How Congress is quietly legalizing online gambling

Internet gambling could go from being mostly banned in the United States to being legal, licensed, casino-controlled, and taxed, soon, thanks to US Rep. Barney Frank, D-Mass., who pushed HR-2267 through in a bipartisan 41-22 vote in his House banking committee last night. Rep. Jim Gerlach, R-Pa., is among the local lawmakers on the committee who voted Yes.

Looks like the bill well get added as an amendment on a larger "must-pass" law, sparing House and Senate members a public debate and vote on gambling that could otherwise make them unpopular, according to FBR Capital Markets casino-stock analyst Edward Mills, who was there watching. "Frank cares a lot about this bill," he told me. Credit card bets are prohibited, but debit card debts that drain the family savings account are allowed.

How'd this happen? The casinos got to help write the bill - and the government gets a big cut: 2% of your bet deposit goes to the US Treasury, and up to 6% to state or Indian-tribal treasuries (though states can opt out if they really want to), Mills says. The feds will also collect a separate wager tax, and will try to collect income taxes on your gambling profits. In all, supporters claim oline gambling will add $42 billion over 10 years to the U.S. Treasury, and $30 billion for the states and participating tribes.

Isn't online gambling competition for casinos? This bill is written to make it relatively "easy to comply" for existing gambling operators and casino owners, says Mills. By contrast, it bans online-betting entrepreneurs who've already been convicted of breaking U.S. betting laws from getting the new licenses.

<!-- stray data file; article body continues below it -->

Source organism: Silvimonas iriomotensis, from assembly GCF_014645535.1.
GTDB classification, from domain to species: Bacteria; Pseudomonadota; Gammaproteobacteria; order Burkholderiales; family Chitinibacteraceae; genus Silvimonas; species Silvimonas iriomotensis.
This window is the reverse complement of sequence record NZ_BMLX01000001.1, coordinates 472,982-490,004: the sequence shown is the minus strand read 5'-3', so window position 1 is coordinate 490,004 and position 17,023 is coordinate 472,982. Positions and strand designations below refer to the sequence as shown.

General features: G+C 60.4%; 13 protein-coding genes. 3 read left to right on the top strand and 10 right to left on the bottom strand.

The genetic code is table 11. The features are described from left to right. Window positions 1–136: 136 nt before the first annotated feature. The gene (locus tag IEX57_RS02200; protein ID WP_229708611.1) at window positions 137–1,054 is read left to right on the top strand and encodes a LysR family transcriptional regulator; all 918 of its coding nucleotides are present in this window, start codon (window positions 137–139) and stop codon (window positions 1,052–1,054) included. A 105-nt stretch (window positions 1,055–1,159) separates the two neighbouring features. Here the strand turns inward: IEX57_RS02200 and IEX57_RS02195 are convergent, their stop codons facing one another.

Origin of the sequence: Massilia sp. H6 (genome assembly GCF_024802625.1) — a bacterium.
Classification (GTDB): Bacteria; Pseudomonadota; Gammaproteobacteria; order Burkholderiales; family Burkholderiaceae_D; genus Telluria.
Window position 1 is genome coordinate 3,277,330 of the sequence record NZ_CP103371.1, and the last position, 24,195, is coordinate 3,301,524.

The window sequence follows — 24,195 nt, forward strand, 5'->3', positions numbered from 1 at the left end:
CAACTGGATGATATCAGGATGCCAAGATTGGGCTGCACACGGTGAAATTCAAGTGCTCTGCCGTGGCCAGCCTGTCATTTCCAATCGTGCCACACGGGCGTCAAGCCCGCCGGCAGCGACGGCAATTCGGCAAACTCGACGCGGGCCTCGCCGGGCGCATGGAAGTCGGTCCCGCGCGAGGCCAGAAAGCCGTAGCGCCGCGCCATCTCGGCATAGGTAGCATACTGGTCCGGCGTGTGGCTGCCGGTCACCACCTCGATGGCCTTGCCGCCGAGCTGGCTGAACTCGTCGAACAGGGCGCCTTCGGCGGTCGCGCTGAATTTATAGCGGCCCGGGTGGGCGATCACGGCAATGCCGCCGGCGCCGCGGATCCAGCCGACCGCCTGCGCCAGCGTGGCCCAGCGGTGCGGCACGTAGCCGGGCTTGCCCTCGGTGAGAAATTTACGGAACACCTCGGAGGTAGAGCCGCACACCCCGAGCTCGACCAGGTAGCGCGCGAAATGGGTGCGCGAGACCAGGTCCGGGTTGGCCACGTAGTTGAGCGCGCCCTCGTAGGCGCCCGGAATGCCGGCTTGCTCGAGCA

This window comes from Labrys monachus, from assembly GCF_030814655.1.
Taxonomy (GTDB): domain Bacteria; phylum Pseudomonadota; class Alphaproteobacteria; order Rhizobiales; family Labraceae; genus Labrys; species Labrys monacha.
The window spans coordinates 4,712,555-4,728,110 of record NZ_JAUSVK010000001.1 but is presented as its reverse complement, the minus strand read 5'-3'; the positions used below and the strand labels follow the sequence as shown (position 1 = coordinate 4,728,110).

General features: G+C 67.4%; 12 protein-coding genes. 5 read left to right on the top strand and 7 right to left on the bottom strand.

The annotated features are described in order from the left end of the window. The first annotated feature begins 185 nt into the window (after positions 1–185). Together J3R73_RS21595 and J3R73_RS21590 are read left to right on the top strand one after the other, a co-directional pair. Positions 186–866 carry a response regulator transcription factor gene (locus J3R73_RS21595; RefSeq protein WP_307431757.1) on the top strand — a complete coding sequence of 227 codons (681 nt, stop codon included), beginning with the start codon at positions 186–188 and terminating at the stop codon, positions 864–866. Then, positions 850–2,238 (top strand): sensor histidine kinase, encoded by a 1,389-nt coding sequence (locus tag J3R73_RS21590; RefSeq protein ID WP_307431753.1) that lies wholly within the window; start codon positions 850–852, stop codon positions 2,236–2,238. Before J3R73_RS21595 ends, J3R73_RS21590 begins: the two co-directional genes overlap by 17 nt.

"A lot of these land-based casinos have been shut down to online gambling have lobbied for this regulatory regime," he told me after the vote. Mills expects casino operators will offer online gambling inside the casinos. That likely means less need for human labor, a frequent justification for casinos in job-scarce areas like Atlantic City and Philadelphia.

And why stop there? Won't casinos eventually want to outsource gambling to your home computer and smart phone, so they don't need to manage costly casino barns staffed by surveillance teams, dealers who need constant watching, and underdressed waitresses? Mills says onilne gambling lets casinos "diversify," but shouldn't be seen as an immediate threat to slots parlors and other gambling halls: "There's still something to be said for having that physical gaming experience."

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